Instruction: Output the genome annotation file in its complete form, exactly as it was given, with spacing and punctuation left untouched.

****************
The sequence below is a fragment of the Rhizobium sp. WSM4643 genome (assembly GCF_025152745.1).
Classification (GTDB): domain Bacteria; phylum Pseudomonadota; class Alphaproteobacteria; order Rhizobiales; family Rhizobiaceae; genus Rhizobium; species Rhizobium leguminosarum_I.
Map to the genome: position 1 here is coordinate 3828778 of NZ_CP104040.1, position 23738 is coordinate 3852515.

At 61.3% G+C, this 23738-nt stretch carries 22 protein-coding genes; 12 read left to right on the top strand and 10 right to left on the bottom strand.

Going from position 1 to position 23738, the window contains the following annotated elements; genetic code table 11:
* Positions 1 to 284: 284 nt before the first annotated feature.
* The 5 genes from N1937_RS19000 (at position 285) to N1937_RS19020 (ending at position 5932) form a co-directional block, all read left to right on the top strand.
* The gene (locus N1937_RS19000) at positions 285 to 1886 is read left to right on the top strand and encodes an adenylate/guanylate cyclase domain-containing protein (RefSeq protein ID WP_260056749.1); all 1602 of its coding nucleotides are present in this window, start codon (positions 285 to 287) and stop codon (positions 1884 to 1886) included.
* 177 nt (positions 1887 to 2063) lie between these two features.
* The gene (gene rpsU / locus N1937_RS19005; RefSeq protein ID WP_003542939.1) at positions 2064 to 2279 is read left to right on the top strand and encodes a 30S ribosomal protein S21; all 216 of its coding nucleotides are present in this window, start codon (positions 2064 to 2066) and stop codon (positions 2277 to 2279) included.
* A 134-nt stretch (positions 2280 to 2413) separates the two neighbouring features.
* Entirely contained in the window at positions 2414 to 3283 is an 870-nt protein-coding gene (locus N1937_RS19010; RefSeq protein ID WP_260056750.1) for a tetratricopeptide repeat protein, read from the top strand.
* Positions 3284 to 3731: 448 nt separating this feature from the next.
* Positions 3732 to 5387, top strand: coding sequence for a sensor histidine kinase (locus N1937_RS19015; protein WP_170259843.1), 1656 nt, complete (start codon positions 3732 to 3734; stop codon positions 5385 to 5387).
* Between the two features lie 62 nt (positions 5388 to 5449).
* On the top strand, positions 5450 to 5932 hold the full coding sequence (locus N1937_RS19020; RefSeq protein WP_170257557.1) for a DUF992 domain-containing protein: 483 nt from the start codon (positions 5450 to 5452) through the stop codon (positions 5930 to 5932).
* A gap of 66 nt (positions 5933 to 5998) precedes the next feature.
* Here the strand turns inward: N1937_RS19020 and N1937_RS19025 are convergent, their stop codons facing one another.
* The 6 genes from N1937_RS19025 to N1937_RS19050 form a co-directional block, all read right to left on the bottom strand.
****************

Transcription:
The sequence below is a fragment of the Rhizobium sp. WSM4643 genome (assembly GCF_025152745.1).
Classification (GTDB): domain Bacteria; phylum Pseudomonadota; class Alphaproteobacteria; order Rhizobiales; family Rhizobiaceae; genus Rhizobium; species Rhizobium leguminosarum_I.
Map to the genome: position 1 here is coordinate 3828778 of NZ_CP104040.1, position 23738 is coordinate 3852515.

At 61.3% G+C, this 23738-nt stretch carries 22 protein-coding genes; 12 read left to right on the top strand and 10 right to left on the bottom strand.

Going from position 1 to position 23738, the window contains the following annotated elements; genetic code table 11:
* Positions 1 to 284: 284 nt before the first annotated feature.
* The 5 genes from N1937_RS19000 (at position 285) to N1937_RS19020 (ending at position 5932) form a co-directional block, all read left to right on the top strand.
* The gene (locus N1937_RS19000) at positions 285 to 1886 is read left to right on the top strand and encodes an adenylate/guanylate cyclase domain-containing protein (RefSeq protein ID WP_260056749.1); all 1602 of its coding nucleotides are present in this window, start codon (positions 285 to 287) and stop codon (positions 1884 to 1886) included.
* 177 nt (positions 1887 to 2063) lie between these two features.
* The gene (gene rpsU / locus N1937_RS19005; RefSeq protein ID WP_003542939.1) at positions 2064 to 2279 is read left to right on the top strand and encodes a 30S ribosomal protein S21; all 216 of its coding nucleotides are present in this window, start codon (positions 2064 to 2066) and stop codon (positions 2277 to 2279) included.
* A 134-nt stretch (positions 2280 to 2413) separates the two neighbouring features.
* Entirely contained in the window at positions 2414 to 3283 is an 870-nt protein-coding gene (locus N1937_RS19010; RefSeq protein ID WP_260056750.1) for a tetratricopeptide repeat protein, read from the top strand.
* Positions 3284 to 3731: 448 nt separating this feature from the next.
* Positions 3732 to 5387, top strand: coding sequence for a sensor histidine kinase (locus N1937_RS19015; protein WP_170259843.1), 1656 nt, complete (start codon positions 3732 to 3734; stop codon positions 5385 to 5387).
* Between the two features lie 62 nt (positions 5388 to 5449).
* On the top strand, positions 5450 to 5932 hold the full coding sequence (locus N1937_RS19020; RefSeq protein WP_170257557.1) for a DUF992 domain-containing protein: 483 nt from the start codon (positions 5450 to 5452) through the stop codon (positions 5930 to 5932).
* A gap of 66 nt (positions 5933 to 5998) precedes the next feature.
* Here the strand turns inward: N1937_RS19020 and N1937_RS19025 are convergent, their stop codons facing one another.
* The 6 genes from N1937_RS19025 to N1937_RS19050 form a co-directional block, all read right to left on the bottom strand.